Be Willing to Accept Help

CARE MANAGER'S CORNER - Author : Eileen Dunn, MS, CMC, CLTC, Geriatric Care Manager

I received a call from a daughter who lives in Colorado and was home visiting her parents. The parents are in their late 70s and the mother has Parkinson’s disease. There are three other children; two live within three hours of the parents, but work full time and have children in high school.

The daughter was concerned her father was exhausted from being the primary caregiver and just didn’t recognize it. Her mother also had dementia secondary to the Parkinson’s, with associated Sundowner Syndrome. “Sundowner” is a change in behavior late in the afternoon and into the evening and night. Fading light seems to be the trigger, and it gets worse as the night goes on, and gets better by morning. Patients often become agitated, restless, disoriented and demanding. It can be very difficult to manage at home depending on the severity. It is very taxing on the primary caregiver. The person with Sundowner syndrome will often sleep late and take a nap in the afternoon. The primary caregiver doesn’t have that luxury. The primary caregiver needs to take care of the household and everyday responsibilities, as well as the tasks the care recipient can no longer do. It is exhausting and can take a significant toll on the health of the primary caregiver.

The daughter finally got him to agree to consider having an aide come for a night shift so that he could sleep. We promised him it would be on a trial basis for two weeks, and that he could discontinue it if he felt it wasn’t helping. All too often, the primary caregiver becomes sleep deprived and it affects their mood as well as their decision-making ability. Think about it, sleep deprivation has been used as a form of torture throughout history. No matter how many times we discuss it, it seems people still dismiss the extreme effect drowsiness or sleep deprivation can have on one’s health, mind and cognitive actions.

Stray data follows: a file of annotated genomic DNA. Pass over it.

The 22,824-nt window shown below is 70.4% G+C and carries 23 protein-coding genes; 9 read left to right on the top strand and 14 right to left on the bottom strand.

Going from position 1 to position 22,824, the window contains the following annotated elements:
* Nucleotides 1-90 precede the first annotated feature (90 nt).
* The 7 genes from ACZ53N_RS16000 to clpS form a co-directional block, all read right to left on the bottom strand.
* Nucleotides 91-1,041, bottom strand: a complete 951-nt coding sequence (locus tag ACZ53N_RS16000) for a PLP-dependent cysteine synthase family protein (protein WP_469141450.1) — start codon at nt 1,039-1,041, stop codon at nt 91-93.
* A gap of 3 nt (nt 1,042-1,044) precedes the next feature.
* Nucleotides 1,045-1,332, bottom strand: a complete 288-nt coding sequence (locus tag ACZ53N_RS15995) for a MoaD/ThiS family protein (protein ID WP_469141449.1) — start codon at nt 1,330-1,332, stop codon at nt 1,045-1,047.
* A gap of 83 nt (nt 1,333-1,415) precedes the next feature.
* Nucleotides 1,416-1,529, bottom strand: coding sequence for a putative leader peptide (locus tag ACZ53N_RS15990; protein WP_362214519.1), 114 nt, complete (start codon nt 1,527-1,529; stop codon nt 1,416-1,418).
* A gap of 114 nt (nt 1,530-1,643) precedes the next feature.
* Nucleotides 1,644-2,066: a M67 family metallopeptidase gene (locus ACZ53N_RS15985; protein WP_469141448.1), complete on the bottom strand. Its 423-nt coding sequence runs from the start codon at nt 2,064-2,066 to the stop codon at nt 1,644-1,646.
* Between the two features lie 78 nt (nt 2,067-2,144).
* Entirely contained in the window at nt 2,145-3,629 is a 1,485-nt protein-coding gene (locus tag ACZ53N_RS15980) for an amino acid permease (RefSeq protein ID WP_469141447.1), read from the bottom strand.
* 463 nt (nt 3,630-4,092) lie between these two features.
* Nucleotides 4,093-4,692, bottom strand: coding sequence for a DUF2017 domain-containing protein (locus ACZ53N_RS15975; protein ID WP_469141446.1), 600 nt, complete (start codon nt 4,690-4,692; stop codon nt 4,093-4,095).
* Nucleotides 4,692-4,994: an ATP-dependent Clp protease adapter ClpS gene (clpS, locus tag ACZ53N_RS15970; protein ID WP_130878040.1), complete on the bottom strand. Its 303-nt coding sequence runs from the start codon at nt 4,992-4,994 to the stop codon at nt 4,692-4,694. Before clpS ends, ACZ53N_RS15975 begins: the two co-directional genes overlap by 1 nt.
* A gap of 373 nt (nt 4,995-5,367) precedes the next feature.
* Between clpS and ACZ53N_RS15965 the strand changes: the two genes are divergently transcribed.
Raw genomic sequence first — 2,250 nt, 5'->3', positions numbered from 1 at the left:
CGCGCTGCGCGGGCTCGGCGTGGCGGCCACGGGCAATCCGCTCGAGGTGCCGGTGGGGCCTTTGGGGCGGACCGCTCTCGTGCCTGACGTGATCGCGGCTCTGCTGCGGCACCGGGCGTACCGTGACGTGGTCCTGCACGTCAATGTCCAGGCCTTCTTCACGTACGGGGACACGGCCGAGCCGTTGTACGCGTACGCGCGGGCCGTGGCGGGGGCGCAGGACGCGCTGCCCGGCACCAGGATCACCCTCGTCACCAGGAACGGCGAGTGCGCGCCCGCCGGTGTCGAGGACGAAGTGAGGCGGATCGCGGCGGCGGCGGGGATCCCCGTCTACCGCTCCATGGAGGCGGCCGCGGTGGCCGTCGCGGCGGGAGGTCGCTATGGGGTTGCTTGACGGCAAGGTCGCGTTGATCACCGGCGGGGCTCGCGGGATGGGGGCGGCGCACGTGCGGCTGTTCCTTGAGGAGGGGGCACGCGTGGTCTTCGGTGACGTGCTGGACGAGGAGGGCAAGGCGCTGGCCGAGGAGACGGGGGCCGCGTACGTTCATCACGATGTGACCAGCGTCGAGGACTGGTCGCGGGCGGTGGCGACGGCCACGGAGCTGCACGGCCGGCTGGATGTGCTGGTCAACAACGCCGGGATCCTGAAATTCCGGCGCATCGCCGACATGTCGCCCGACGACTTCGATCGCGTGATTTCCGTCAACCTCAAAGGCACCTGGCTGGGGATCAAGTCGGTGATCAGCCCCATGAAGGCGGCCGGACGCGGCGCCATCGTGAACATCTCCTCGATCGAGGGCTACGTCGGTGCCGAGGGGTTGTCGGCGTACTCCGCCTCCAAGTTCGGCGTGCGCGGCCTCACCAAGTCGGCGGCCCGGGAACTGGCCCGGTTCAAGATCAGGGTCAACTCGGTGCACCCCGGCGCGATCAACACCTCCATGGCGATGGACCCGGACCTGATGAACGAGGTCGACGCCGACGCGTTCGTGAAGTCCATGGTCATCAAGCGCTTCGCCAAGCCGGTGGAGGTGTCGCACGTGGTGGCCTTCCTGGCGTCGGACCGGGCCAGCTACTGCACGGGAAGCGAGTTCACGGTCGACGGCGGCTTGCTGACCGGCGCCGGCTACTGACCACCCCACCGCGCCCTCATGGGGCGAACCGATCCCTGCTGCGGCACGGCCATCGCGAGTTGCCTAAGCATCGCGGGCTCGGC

The cost was $20 per hour and the shift was 10 hours long, from 9pm-7am. When the father learned it would cost $2,800 for this little “trial basis”, he almost refused to do it. Money was not an issue for this family. He had a very successful career as the head attorney for a very large company. He simply didn’t want to spend it.

After the two-week trial, with night time care, he decided to increase the care to include another aide for some daytime hours. He admitted he had considered getting help, but thought it was too expensive, and he could just do it himself. It wasn’t until he started getting some rest that he realized just how exhausted and sleep deprived he had been. He now has caregivers for 14 hours per day; the 10-hour night shift and a 4-hour day shift that allows him to run errands and go to lunch with his brother. He still doesn’t like paying the $7,800 per month out of his own money, but realizes it is just what he needs to do if he wants to keep his wife home. I guarantee if he had long-term care insurance he would have gotten the care before it started affecting his health.

Your clients need to know that long-term care has nothing to do with them. If they need care they will get it, but at what expense to those trying to provide it to them?

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